This week we’re joined by author and archaeologist V. S. Holmes, who discusses writing in different genres, the ins and outs of collaboration and whether spec fic is making any real progress in representing its full and diverse readership.
You seem equally comfortable working in science fiction as fantasy. Do you have a preferred genre, or does the setting depend on the story you wish to tell?
It does depend on the character and story I’m working on. While I’m a plotter, the initial inspiration and resulting scene happens organically. A character or situation pops into my head and I dig into who they are, how they got themselves into whatever the situation is, and then the story unfolds from there. The answers to my first few questions usually define what the genre is.
For example, in the first scene in the Nel Bently books, Nel arrives at her site to find it’s been vandalized. Her language and the technology told me it was our world, and then the reasons behind why it was vandalized made it science fiction.
The actual act of writing is easier for me when writing sci-fi, but I think that’s partly because I write near-future sci-fi, so a lot of the world-building is surrounding me as far as levels of technology and so forth. With epic fantasy there’s a lot more groundbreaking that only I, as the author, can do. Untangling those knots takes a bit more time, so writing that genre doesn’t come quite as quickly.
Your Nel Bently books feature an archaeologist as the lead character. We’re all familiar with the saying ‘write what you know’ but why did you decide to introduce your profession into your writing, and were there any challenges in doing so?
In this case the initial image of Nel’s vandalized site said she was an archaeologist, and the original plot followed dual POV–one being Nel, studying these people from 13-15000 years ago, and the other one of those people she was studying, whose community was suffering a rash of alien abductions. I wanted to explore the difference between what we think happened on a site thousands of years before and what actually occurred.
While that second POV never made it into that book, it set the stage and I went back to my X-files roots of exploring what happens when a skeptic scientist has to face that their field, beliefs, and paradigms are changing.
I love my career, so it’s easy to write about it, but I do run into issues with how much jargon to add, or how many details, while keeping it accurate for those other archies who might pick up my books. Luckily there are lots of different techniques when it comes to methodology, so some differences occur.
My biggest issue was explaining that while I’m writing sci-fi archaeology, and I have aliens and ancient peoples interacting, that I in no way subscribe to the problematic “Ancient Aliens” theories!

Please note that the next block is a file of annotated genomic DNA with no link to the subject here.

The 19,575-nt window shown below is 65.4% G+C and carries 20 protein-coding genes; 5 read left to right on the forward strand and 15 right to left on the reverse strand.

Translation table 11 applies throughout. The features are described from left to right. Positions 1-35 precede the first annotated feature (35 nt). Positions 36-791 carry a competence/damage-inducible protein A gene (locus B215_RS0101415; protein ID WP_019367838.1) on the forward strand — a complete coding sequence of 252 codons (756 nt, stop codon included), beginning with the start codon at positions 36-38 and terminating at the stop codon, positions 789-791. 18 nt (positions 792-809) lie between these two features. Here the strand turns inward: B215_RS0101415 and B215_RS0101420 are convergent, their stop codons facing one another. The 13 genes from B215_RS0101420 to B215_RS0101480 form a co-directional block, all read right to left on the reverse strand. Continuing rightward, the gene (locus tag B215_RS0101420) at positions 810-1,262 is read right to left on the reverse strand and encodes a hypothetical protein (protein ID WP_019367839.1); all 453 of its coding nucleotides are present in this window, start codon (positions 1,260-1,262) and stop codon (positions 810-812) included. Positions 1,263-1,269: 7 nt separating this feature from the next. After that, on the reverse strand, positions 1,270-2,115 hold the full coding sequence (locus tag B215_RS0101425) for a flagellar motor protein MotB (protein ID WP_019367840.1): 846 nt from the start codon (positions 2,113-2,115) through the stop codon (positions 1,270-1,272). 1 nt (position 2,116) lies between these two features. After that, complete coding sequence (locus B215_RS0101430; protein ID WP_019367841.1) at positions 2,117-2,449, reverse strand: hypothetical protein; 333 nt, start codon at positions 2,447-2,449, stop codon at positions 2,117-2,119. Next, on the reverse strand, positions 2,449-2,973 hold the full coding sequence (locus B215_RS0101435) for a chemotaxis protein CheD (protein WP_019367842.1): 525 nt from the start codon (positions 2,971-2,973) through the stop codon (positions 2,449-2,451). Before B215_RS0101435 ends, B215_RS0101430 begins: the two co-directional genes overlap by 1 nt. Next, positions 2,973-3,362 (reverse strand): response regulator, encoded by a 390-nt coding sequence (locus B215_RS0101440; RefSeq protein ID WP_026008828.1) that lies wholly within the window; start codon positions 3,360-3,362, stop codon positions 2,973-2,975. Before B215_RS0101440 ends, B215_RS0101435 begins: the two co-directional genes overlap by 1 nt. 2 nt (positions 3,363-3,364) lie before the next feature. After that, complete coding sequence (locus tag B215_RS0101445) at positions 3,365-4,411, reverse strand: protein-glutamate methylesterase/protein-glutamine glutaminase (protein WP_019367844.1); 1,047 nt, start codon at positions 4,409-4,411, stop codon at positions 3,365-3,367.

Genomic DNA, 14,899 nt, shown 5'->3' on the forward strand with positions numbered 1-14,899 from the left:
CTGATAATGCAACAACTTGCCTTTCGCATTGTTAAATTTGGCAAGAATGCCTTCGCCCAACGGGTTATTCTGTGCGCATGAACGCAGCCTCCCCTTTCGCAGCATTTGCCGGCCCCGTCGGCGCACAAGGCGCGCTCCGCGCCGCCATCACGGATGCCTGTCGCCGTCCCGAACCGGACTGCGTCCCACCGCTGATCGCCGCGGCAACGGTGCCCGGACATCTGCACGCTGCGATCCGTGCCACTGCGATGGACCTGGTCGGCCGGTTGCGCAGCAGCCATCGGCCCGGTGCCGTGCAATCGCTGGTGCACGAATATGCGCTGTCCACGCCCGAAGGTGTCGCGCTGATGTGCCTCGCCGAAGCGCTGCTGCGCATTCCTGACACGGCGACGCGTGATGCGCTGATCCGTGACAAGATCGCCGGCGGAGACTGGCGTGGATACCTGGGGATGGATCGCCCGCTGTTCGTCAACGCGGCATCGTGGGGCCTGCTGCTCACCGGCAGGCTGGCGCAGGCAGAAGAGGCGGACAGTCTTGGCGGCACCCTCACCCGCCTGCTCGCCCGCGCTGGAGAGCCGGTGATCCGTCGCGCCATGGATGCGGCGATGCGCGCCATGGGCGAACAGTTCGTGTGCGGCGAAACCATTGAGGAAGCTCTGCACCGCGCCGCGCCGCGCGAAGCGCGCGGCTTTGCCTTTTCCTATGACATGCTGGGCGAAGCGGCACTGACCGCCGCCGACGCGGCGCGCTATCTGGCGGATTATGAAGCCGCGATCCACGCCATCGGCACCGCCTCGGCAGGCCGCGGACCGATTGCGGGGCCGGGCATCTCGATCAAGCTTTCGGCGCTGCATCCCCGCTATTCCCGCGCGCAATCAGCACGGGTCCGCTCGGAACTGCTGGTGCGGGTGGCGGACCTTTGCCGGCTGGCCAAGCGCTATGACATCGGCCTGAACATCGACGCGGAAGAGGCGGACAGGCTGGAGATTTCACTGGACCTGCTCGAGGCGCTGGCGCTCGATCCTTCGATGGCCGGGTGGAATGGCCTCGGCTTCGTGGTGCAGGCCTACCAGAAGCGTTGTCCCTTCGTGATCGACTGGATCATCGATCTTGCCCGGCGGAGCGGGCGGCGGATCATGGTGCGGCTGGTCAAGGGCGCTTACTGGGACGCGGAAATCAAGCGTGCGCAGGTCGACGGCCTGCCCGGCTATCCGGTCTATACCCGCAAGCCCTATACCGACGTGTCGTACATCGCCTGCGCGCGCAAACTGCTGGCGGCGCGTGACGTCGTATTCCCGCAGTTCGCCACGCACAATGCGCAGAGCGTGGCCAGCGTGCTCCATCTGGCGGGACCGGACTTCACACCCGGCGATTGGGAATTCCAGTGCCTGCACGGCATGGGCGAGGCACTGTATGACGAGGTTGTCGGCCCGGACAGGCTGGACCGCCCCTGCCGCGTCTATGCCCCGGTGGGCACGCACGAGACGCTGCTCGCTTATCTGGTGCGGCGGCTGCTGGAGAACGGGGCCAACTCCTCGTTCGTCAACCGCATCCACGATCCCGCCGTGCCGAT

As someone who identifies as queer and disabled, do you feel the genre is making any progress in representing the full and diverse spectrum of humanity?
I think the genre is certainly making a ton of progress, but I’d stress that SFF, and sci-fi in particular, is inherently progressive and political. It was created by a woman who wrote a story about being “the other” loving a world that wasn’t ready for them.
While a lot of mainstream genre fiction is behind the times, sci-fi has made leaps and bounds in a progressive direction as far as representation goes. Cyberpunk and cyborg tech has so many applications for trans and disabled people, so when I see a book in that genre that doesn’t include us, it’s pretty obvious that it’s an intentional choice.
I still struggle to find myself in most SFF books, but I know those books are out there, and being written by people like me–I just have to find them. Of course, better marketing for those stories, and more stories that center those narratives will help!
Starsedge is a shared universe with Cameron J. Quinn. How have you found the experience of collaborating with another author?
I’ve had so much fun! We’ve been writing buddies for years, and high school best friends before that, so it wasn’t hard to get to know each other’s voices. Our genres are slightly different within the world, which is interesting–she writes funny, creepy urban fantasy, while I’m more snarky near-future sci-fi, but she lets me borrow her character Tabby as one of Nel’s many [many, many] exes, and I let her play with Nel for a few of her series’ episodes that feature a crime scene at an archaeological site.
Though we share a universe, we haven’t co-written anything yet, but it’s not off the table. Our personalities and voices are pretty different, so it would take a lot of good communication, boundaries, and patience I think!
Honestly, the hardest part is dealing with the timeline of events between all of our various books, and the ideas we can’t wait to get into.
Pitch us your work! What will a reader find in the pages of your books?
If you’re into a skeptic, foul-mouthed archaeologist trying to come to terms with anger, grief, and the fact that her new fling is FROM SPACE then Travelers is where to start! More into slow-burn psychological epic fantasy with heroes whose minds are as broken as the world they have to reforge? Try Smoke and Rain—it topped international bestselling fantasy charts last month!
V. S. Holmes is an international bestselling SFF author. They write the Nel Bently Books and the Reforged series. Their debut, Smoke and Rain, won New Apple Literary’s Excellence in Independent Publishing Award in 2015. They also work as an advocate for disabled and queer representation in SFF worlds.